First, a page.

Another word, here, for speaking evil of a person—katalaleo. It means to slander, to defame. It is literally talking down at a person, or against them. It means to traduce, to talk against, to criminate, to backbite.
If you speak evil of a person, you are judging them, and, in so doing, you judge the law, you make yourself a judge. But there is only one Lawgiver, James tells us, who is able to save and to destroy. You are not the Judge, so who are you to judge?
James goes on to remind us that the tongue is a fire. It is destructive and invasive. It spreads like wildfire. With it we bless God and curse people, and all in the same breath. This ought not be so.
By our words we are condemned or saved
And what of the written word? Those things we publicly announce concerning others? How many things have we ever written in haste that we would take back today?
What kind of complaints and murmurings have we committed to the written word that condemn us? Lord help us and forgive us for the speaches and pages that complain about others.
Here’s a sobering thought: when Israel reconsidered their folly in following the ten spies who counselled against entering the promised land, they came to Moses and said, “OK, we’ll go in and take the land as God commanded us.” They admitted their sin of faithlessness and complaint and even repented.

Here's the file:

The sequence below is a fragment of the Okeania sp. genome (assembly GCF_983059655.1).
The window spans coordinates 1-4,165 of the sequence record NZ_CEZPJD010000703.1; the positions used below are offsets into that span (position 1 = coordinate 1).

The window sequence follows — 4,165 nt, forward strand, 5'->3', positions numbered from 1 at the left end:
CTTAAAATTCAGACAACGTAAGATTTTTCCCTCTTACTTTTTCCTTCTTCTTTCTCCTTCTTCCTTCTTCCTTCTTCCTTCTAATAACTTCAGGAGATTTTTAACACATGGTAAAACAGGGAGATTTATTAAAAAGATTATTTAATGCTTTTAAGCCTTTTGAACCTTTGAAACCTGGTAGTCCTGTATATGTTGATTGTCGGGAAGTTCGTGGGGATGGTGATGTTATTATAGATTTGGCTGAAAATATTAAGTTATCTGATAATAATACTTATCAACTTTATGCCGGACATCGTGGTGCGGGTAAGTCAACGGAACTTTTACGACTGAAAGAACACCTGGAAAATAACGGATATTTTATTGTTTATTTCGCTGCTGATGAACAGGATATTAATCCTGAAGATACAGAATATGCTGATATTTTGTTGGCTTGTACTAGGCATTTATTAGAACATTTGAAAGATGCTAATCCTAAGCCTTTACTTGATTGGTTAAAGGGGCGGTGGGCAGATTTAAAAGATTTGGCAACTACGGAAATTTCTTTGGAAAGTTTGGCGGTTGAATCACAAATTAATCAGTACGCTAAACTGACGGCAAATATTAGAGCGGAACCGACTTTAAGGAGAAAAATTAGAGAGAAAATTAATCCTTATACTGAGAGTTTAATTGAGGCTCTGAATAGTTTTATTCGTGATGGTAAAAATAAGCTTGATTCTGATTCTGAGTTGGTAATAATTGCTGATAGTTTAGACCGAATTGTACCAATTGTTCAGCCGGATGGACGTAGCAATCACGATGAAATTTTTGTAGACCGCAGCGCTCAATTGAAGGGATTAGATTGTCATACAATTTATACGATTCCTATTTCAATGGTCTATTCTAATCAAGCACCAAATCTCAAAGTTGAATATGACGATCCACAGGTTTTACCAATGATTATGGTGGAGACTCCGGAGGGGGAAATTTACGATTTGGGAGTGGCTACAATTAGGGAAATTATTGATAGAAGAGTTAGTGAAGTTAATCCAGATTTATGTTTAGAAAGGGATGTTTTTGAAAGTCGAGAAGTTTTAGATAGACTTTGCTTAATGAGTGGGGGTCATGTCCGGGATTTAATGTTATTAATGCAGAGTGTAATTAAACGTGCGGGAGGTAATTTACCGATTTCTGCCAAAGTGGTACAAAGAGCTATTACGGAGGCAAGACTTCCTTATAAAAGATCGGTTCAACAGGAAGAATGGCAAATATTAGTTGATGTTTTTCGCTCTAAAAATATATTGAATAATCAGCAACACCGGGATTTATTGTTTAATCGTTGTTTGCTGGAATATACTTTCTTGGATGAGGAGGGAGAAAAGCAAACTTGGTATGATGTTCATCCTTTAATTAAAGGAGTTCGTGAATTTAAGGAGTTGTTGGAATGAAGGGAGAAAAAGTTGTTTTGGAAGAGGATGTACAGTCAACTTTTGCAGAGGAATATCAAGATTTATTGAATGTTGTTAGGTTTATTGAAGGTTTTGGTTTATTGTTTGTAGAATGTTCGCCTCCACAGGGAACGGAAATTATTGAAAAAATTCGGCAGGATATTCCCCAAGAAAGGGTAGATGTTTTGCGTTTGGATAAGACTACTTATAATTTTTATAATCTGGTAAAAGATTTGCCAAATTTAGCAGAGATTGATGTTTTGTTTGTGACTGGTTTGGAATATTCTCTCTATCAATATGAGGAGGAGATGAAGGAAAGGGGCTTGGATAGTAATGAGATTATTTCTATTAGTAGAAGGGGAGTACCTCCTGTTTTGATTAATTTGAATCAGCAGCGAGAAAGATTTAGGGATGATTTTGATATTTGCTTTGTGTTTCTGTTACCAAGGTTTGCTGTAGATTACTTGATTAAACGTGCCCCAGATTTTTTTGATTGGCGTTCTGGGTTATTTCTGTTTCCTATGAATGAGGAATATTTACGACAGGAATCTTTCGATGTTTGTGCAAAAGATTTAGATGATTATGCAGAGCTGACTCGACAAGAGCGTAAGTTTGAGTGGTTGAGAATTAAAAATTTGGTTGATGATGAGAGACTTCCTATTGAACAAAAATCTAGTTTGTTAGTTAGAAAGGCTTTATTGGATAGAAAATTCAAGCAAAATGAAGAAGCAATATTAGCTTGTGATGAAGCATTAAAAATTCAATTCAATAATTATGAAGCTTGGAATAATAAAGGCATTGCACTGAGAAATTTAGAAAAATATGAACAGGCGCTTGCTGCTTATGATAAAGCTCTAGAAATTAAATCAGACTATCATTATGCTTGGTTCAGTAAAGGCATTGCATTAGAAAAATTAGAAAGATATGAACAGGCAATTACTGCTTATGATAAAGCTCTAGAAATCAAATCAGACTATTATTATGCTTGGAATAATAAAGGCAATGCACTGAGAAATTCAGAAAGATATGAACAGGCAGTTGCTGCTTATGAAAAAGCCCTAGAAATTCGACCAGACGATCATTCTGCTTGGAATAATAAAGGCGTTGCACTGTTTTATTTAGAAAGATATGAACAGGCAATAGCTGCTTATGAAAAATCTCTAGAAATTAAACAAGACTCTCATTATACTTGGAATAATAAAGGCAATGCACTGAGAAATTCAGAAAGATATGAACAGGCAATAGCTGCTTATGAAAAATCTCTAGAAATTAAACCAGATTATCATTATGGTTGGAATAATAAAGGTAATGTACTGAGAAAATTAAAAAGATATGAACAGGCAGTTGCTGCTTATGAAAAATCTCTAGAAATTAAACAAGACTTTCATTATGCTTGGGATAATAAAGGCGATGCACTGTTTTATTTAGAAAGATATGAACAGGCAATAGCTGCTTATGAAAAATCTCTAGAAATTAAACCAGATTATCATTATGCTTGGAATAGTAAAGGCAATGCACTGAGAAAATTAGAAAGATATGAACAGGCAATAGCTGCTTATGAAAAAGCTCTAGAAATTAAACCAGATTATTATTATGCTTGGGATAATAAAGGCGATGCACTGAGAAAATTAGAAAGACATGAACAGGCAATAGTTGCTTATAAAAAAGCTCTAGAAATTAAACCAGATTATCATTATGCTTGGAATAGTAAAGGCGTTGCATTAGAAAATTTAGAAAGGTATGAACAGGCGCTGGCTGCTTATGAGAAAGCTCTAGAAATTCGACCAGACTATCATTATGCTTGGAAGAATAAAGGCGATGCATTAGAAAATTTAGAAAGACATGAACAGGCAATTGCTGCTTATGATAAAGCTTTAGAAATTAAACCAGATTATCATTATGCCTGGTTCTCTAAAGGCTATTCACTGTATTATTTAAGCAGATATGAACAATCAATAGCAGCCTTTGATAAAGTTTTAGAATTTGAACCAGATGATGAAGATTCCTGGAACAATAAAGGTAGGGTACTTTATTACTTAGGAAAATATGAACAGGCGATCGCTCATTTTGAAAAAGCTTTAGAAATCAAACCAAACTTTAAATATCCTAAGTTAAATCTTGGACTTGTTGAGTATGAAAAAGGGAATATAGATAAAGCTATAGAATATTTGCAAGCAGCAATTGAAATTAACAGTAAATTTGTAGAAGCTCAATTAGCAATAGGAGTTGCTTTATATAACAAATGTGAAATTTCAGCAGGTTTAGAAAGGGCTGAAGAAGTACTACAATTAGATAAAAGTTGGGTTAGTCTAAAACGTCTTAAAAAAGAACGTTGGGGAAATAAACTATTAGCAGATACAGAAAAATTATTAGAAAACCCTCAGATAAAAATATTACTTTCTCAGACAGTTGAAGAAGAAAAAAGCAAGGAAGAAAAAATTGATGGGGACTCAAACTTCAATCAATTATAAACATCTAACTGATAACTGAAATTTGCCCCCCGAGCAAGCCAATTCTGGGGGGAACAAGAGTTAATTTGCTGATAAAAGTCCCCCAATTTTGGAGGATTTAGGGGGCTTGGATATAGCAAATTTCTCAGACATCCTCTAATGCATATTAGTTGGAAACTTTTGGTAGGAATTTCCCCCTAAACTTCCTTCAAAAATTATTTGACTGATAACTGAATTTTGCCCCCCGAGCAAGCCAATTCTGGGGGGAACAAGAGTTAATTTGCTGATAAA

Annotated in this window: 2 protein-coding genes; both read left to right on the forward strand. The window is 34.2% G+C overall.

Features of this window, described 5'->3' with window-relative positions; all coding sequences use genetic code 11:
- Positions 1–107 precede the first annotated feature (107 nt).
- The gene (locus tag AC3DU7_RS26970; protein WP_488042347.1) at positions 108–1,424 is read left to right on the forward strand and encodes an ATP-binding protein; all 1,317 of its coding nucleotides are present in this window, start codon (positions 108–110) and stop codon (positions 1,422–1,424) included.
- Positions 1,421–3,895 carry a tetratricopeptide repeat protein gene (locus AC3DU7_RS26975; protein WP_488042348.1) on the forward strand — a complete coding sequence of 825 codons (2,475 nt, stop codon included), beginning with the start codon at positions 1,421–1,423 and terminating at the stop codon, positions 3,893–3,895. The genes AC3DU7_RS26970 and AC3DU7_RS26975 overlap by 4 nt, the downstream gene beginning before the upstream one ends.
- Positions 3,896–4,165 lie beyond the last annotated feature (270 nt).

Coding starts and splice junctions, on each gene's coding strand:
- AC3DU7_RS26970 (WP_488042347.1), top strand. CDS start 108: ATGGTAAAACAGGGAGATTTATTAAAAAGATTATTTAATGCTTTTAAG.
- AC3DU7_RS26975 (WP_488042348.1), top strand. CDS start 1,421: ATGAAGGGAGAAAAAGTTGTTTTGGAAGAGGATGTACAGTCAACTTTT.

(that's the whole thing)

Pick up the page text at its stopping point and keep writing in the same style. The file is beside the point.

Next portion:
But it was too late. God had spoken. The Judge had already acted on their first rejection of his instruction. He went along with their complaint, took them at their word, and acted accordingly. He repaid them for the rejection with his own rejection of their entire generation.
Clearly we need to take complaints against God and his people more seriously. We cannot even be flippant about our opinion of other believers, or even what they believe.
If we seek to correct an error in another person’s walk we need to first sort our own crooked paths, and, if we truly consider that we are clear to proceed, we should do so with all humility and circumspection, lest we be judged for our judgement. And we should never do so in a complaining or backbiting manner.
We do not have the license to destroy another person, or put them down, or crush them, or falsely accuse them, no matter what we think they have said or done. We are called to lift people, not put them down. Do unto others as we would have them do unto us. And we should always remember that God certainly takes complaining seriously.
Murmuring, backbiting and gossip is habit forming. It spreads a wicked fire. It is a bad thing to do. It is even worse to form a gogguzo club and encourage others to join in. God’s face is set like flint against it and we place ourselves on dangerous ground when we enter into it. Sowing discord amongst the brethren takes us outside God’s will.
Proverbs 6:16-19 These six things the LORD hates, Yes, seven are an abomination to Him: a proud look, a lying tongue, hands that shed innocent blood, a heart that devises wicked plans, feet that are swift in running to evil, a false witness who speaks lies, and one who sows discord among brethren.